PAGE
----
Beware: Amazon Cloud cost can ruin startups

Cloud services are supposed to be many things, but chief among them may be cost-effective. And good for startups. Except when it isn’t and that is today’s story.

Using the cloud is widely considered to be less expensive than staffing your own data center, but some Amazon Web Services customers are discovering just the opposite and are abandoning or cutting back on their AWS usage.

After founding the company atop AWS, a fast-growing Seattle company decided build their own data centers instead.

“We create a lot of our own data at Moz, and it takes a lot of computing power,” wrote Moz CEO Sarah Bird on the company blog.  “Over the years, we’ve spent many small fortunes at Amazon Web Services. It was killing our margins and adding to product instability. Adding insult to injury, we’ve found the service… lacking.”

Beginning in 2012 and continuing in 2013, Moz built its own data centers in Washington, Virginia and Texas.

“This was a big bet with over $4 million in capital lease obligations on the line, and the good news is that it’s starting to pay off,” Bird wrote. “On a cash basis, we spent $6.2 million at Amazon Web Services, and a mere $2.8 million on our own data centers. The business impact is profound. We’re spending less and have improved reliability and efficiency.”

Moz CEO Sarah Bird

“Our gross profit margin had eroded to ~64 percent, and as of December, it’s approaching 74 percent. We’re shooting for 80+ percent, and I know we’ll get there in 2014,” she concluded.

Moz hasn’t totally abandoned AWS, and does not plan to, according to Moz CTO Anthony Skinner, who wrote in Hacker News that his company still expects to spend as much as $1 million annually on AWS.

“To be clear, we haven’t dumped AWS for short running stateless processing,” Skinner wrote. “We dynamically spin up spot instances as needed for all our stateless processing using AWS and other cloud services. At our current size our AWS bill will not be $7 million but closer to $500k-$1 million a year. Not exactly pocket change. Some of the cost savings we are realizing is due to working with AWS as well on best practices.”

“For our longer stateful processing or apps that need to be available 24/7 with no variability in load we have purchased our own hardware (a process that has been going on for over 18 months). Owning the equipment plus the data center will run us approx 1.2 million including growth to build a hot back up,” Skinner went on.

Here’s a surprise: staffing cost was not a factor in Moz’s decision. “We must have staff to manage 1000s of servers at AWS or at our own data centers. The biggest factor was paying for compute on boxes that crashed and yielded nothing we could use to move our business forward.”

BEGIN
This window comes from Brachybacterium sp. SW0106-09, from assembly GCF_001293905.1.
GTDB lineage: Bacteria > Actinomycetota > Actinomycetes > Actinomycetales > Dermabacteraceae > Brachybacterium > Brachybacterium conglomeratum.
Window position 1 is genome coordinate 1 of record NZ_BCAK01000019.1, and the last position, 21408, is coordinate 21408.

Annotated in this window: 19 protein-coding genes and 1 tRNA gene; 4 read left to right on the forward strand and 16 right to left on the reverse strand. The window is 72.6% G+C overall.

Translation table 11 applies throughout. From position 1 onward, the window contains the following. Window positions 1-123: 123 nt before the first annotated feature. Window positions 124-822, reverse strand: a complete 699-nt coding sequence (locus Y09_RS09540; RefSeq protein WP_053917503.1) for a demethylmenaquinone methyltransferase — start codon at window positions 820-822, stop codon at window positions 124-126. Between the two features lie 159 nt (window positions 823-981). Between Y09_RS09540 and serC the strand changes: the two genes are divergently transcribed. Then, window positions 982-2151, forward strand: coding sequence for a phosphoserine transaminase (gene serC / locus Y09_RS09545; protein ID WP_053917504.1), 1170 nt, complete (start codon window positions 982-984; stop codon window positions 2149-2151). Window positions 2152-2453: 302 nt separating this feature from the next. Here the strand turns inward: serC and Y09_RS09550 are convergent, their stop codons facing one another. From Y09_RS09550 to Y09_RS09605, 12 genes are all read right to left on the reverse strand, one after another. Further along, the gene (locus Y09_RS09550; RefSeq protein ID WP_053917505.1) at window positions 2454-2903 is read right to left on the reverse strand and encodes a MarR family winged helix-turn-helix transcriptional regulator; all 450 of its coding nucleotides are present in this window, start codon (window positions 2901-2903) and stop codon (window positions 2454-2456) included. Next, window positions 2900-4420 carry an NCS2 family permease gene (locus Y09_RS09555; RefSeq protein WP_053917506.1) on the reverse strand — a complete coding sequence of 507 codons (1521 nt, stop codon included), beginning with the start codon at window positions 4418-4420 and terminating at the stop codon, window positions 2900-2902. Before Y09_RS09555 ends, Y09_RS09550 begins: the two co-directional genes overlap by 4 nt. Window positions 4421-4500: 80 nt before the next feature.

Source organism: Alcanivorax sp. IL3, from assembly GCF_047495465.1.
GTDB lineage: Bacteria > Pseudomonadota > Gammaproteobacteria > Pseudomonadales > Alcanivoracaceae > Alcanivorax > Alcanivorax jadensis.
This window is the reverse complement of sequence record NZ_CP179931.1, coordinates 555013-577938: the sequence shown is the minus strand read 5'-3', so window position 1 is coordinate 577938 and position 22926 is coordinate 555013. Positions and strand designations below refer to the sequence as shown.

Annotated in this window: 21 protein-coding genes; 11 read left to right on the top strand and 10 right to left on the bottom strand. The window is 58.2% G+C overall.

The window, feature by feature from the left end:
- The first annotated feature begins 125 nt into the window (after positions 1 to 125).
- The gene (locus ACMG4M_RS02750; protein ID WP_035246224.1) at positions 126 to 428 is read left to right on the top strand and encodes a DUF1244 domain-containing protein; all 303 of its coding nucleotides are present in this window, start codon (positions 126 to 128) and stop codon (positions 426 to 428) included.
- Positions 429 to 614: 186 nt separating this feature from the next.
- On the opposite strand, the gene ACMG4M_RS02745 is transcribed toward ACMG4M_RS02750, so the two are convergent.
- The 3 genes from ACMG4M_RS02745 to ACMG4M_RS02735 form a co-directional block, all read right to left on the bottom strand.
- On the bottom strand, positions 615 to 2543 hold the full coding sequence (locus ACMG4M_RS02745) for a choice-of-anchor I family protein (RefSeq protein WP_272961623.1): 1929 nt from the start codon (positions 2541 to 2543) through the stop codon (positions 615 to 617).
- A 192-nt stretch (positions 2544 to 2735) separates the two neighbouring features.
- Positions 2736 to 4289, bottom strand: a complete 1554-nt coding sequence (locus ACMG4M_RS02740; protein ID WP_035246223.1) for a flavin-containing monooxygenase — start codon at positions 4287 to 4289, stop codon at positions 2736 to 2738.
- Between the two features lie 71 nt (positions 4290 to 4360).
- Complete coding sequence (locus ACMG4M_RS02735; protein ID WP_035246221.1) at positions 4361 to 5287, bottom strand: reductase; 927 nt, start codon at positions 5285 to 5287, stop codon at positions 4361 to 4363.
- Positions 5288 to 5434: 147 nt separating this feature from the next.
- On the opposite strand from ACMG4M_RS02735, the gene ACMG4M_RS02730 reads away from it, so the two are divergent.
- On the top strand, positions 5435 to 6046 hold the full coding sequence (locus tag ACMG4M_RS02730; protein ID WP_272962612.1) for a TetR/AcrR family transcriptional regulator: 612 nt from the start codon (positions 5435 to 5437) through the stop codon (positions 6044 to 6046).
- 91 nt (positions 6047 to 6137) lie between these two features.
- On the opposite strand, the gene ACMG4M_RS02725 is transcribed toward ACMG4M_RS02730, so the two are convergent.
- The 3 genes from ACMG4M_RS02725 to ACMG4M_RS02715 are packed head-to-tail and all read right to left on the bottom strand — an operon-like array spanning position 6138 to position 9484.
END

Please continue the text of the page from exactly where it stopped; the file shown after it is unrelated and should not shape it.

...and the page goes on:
Moz is not alone in reconsidering its AWS investment. Geekwire tells the story of another company with similar concerns.

“The cloud is attractive because I can spin up my Web site in four hours,” Eamon Gavin, director of network and data center operations at AllRecipes.com told Geekwire. “Well, great, after 30 days you’ve cost me $1 million because of the traffic and the bandwidth that’s coming into that cloud environment because you didn’t understand.”

“We see that all around town, people who have deployed Amazon, and they are like holy s—: ‘I’ve got to bring this all back in house, because we can’t afford this.’”

My prediction that data centers will be replaced by the cloud and will close should have said “corporate” data centers, to avoid confusion with online services providers. While many will be able to move almost totally to the cloud, others will find it less expensive to do-it-themselves.

{Editors Note:  We were contacted by Amazon AWS representatives about this post. Amazon objected to the title and pointed out that AWS is used to power many startups. We fully acknowledge this is the case.  However, after discussing the matter with the editorial team we have decided to leave the title unchanged. We realize the title is perhaps a bit controversial and we will endeavor to remain balanced yet objective in our coverage going forward and will try to avoid sensationalism. We invite AWS and others to comment on this post and convey their angle. }

photo credit: Images_of_Money via photopin cc

About David Coursey

Editor-at-Large David Coursey is a veteran technology journalist with more than 25-years’ experience writing about business and consumer computing. Contact him at david@coursey.com.